Governance and the postcolony: Views from Africa

Published:
Publisher:
Wits University Press
ISBN:
9781776143450
DOI:
10.18772/22019083443
Dimensions:
340 pages
Formats:
Paperback / softback (9781776143443)
Digital download (9781776143450)
Digital download (9781776143467)

Civil society, NGOs, governments, and multilateral institutions all repeatedly call for improved or ‘good’ governance – yet they seem to speak past one another. Governance is in danger of losing all meaning precisely because it means many things to different people in varied locations.
This is especially true in sub-Saharan Africa. Here, the postcolony takes many forms, reflecting the imperial project with painful accuracy. Offering a set of multidisciplinary analyses of governance in different sectors (crisis management, water, food security, universities), in different locales across sub-Saharan Africa, and from different theoretical approaches (network to adversarial network governance); this volume makes a useful addition to the growing debates on ‘how to govern’. It steers away from offering a ‘correct’ definition of governance, or from promoting a particular position on postcoloniality. It gives no neat conclusion, but invites readers to draw their own conclusions based on these differing approaches to and analyses of governance in the postcolony.
As a robust, critical assessment of power and accountability in the sub-Saharan context, this collection brings together topical case studies that will be a valuable resource for those working in the field of African international relations, public policy, public management and administration.

Figures and tables
Abbreviations and acronyms
Introduction: Governance in the Postcolony: Time for a rethink? – David Everatt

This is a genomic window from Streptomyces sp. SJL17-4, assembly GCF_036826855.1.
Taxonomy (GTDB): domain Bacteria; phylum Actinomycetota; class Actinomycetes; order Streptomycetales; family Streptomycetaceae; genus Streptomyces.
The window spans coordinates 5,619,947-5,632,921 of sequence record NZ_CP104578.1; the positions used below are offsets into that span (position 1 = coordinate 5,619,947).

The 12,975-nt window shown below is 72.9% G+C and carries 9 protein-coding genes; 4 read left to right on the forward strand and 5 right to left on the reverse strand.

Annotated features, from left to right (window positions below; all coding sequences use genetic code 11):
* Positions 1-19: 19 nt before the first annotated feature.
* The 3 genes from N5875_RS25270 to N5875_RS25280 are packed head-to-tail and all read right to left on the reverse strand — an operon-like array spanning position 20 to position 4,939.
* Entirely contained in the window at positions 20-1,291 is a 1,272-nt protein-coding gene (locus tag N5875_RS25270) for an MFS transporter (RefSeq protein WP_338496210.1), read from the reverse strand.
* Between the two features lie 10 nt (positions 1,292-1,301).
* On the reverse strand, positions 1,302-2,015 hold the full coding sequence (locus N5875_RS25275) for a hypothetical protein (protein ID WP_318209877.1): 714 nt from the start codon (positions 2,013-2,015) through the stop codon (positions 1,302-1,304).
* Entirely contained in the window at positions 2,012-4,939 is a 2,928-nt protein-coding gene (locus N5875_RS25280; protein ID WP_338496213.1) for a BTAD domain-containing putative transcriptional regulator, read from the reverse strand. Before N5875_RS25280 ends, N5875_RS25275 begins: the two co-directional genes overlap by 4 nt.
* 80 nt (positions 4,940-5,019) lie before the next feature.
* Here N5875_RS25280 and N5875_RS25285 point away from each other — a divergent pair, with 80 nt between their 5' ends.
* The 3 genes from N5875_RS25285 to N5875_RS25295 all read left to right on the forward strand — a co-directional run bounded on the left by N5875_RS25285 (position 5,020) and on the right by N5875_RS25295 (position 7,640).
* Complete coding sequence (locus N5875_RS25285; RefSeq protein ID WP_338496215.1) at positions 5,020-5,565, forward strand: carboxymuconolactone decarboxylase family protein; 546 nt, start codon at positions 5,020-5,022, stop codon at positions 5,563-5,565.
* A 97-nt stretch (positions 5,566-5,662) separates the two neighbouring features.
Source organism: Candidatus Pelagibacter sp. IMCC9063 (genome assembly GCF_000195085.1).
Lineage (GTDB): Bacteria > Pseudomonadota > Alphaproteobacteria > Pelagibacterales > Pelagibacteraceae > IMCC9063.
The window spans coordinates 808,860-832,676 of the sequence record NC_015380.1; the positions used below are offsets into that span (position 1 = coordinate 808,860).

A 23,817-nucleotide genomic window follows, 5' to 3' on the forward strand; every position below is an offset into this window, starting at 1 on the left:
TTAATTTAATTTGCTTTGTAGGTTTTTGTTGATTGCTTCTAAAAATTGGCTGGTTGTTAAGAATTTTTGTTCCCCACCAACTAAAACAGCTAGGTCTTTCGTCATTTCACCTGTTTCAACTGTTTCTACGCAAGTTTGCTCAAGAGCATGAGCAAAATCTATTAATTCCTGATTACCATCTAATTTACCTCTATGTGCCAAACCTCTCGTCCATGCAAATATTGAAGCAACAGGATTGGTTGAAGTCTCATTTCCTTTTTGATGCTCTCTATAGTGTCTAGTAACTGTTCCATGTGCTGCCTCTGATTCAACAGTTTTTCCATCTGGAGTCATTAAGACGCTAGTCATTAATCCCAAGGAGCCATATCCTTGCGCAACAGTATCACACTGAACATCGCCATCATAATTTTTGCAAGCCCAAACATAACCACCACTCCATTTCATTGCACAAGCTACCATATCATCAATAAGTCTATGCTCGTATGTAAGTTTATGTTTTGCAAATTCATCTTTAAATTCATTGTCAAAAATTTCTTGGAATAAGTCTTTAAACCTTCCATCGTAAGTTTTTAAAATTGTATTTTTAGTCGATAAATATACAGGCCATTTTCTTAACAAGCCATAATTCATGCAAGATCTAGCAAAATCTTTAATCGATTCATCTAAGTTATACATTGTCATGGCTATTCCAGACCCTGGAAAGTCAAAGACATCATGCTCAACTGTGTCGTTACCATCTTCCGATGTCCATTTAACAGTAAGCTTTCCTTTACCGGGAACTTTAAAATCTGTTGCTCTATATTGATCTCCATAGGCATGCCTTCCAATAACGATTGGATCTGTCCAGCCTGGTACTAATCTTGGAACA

Part I: Governance in sub-Saharan Africa in theory and practice
Chapter 1 Governance in Africa: Notes towards a resurrection – David Everatt
Chapter 2 African Shared Values in Governance for Integration: Progress and prospects –  Salim Latib
Chapter 3 Governance and Human Development in sub-Saharan Africa – Pundy Pillay
Chapter 4 South African Foreign Policy and Global Governance: Conflict from above and below – Patrick Bond
Chapter 5 Governing Urban Food Systems: Lessons from Lusaka, Zambia – Caryn Abrahams
Chapter 6 African Crisis Leadership: Case study from West Africa – Anthoni van Nieuwkerk and Bongiwe Ngcobo Mphahlele
Chapter 7 Public Policymaking through Adversarial Network Governance in South Africa – Susan Booysen
Part II: Sectors and locations
Chapter 8 Governance versus Government: As reflected in water management – Mike Muller
Chapter 9 Broken Corporate Governance: South Africa’s municipal state-owned entities and agencies – William Gumede
Chapter 10 Law and Governance: Has the South African judiciary overstepped its oversight mandate? – Chelete Monyane
Chapter 11 Factoring in the ‘Real World’: Governance of public higher education in South Africa – Kirti Menon and Jody Cedras
Chapter 12 Decolonisation of South African University Spaces: Case study of the Green Leadership Schools – Darlene Miller, Nomalanga Mkhize, Rebecca Pointer and Babalwa Magoqwana
Chapter 13 Low-hanging Fruit or Deep-seated Transformation? Quality of life and governance in Gauteng, South Africa – David Everatt
Contributors
Index